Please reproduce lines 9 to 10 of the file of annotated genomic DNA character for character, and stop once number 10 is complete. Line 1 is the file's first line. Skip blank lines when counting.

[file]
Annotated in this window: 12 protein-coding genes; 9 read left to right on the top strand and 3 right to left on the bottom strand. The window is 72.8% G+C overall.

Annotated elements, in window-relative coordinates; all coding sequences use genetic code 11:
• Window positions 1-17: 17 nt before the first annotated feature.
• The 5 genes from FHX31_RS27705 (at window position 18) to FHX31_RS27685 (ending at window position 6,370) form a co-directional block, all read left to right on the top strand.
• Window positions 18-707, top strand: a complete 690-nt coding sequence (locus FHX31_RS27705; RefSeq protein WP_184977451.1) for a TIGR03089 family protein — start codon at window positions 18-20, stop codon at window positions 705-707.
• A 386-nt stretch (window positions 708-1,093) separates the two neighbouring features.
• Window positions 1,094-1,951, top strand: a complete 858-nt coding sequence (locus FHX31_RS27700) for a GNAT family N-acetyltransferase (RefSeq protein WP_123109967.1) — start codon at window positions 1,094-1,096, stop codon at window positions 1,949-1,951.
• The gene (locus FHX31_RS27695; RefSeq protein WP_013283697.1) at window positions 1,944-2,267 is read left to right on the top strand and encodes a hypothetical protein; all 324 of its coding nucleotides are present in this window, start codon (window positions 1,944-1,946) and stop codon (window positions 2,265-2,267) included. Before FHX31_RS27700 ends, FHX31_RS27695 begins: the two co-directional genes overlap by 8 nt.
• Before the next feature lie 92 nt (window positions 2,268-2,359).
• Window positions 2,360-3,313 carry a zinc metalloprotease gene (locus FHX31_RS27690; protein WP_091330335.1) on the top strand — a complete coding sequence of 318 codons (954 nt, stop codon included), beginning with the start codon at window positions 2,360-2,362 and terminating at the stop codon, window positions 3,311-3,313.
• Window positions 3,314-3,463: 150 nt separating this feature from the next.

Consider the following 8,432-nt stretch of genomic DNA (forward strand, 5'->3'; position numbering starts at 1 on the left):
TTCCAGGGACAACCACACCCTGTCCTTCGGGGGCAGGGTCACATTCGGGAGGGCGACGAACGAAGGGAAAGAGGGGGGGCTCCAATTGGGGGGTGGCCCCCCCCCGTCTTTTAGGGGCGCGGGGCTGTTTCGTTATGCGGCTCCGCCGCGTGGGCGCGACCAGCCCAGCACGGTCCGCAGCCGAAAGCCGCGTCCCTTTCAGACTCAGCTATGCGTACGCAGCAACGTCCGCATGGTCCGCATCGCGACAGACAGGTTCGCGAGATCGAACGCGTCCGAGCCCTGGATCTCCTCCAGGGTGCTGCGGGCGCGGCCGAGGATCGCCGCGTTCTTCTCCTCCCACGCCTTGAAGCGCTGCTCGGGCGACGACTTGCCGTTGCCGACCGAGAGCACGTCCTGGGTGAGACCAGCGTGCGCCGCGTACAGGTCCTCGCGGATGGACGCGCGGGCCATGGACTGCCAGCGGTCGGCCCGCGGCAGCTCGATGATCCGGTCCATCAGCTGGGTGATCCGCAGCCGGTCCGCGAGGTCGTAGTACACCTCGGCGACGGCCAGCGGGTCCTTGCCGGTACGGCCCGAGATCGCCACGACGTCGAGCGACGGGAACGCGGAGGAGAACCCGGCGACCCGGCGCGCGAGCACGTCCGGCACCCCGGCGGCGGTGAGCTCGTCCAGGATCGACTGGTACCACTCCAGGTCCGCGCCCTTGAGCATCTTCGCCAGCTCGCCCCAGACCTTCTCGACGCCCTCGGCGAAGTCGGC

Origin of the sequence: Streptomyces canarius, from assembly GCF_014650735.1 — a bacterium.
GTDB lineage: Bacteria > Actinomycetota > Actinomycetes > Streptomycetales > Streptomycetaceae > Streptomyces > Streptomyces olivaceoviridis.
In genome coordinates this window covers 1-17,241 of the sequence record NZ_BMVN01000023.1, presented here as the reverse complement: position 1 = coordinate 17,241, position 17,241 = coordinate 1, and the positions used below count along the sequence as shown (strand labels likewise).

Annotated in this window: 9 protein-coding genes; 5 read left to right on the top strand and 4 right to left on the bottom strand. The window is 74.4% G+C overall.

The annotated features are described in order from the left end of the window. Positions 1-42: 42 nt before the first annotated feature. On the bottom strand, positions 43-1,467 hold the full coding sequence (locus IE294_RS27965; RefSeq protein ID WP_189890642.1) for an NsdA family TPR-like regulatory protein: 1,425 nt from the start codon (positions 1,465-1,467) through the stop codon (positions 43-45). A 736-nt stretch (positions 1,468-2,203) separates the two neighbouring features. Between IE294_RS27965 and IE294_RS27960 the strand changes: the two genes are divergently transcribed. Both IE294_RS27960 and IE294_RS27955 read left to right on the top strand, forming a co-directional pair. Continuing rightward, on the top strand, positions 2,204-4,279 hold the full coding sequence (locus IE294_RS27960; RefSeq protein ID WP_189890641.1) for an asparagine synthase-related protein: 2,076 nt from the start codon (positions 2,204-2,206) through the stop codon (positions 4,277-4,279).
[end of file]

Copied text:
• Before the next feature lie 92 nt (window positions 2,268-2,359).
• Window positions 2,360-3,313 carry a zinc metalloprotease gene (locus FHX31_RS27690; protein WP_091330335.1) on the top strand — a complete coding sequence of 318 codons (954 nt, stop codon included), beginning with the start codon at window positions 2,360-2,362 and terminating at the stop codon, window positions 3,311-3,313.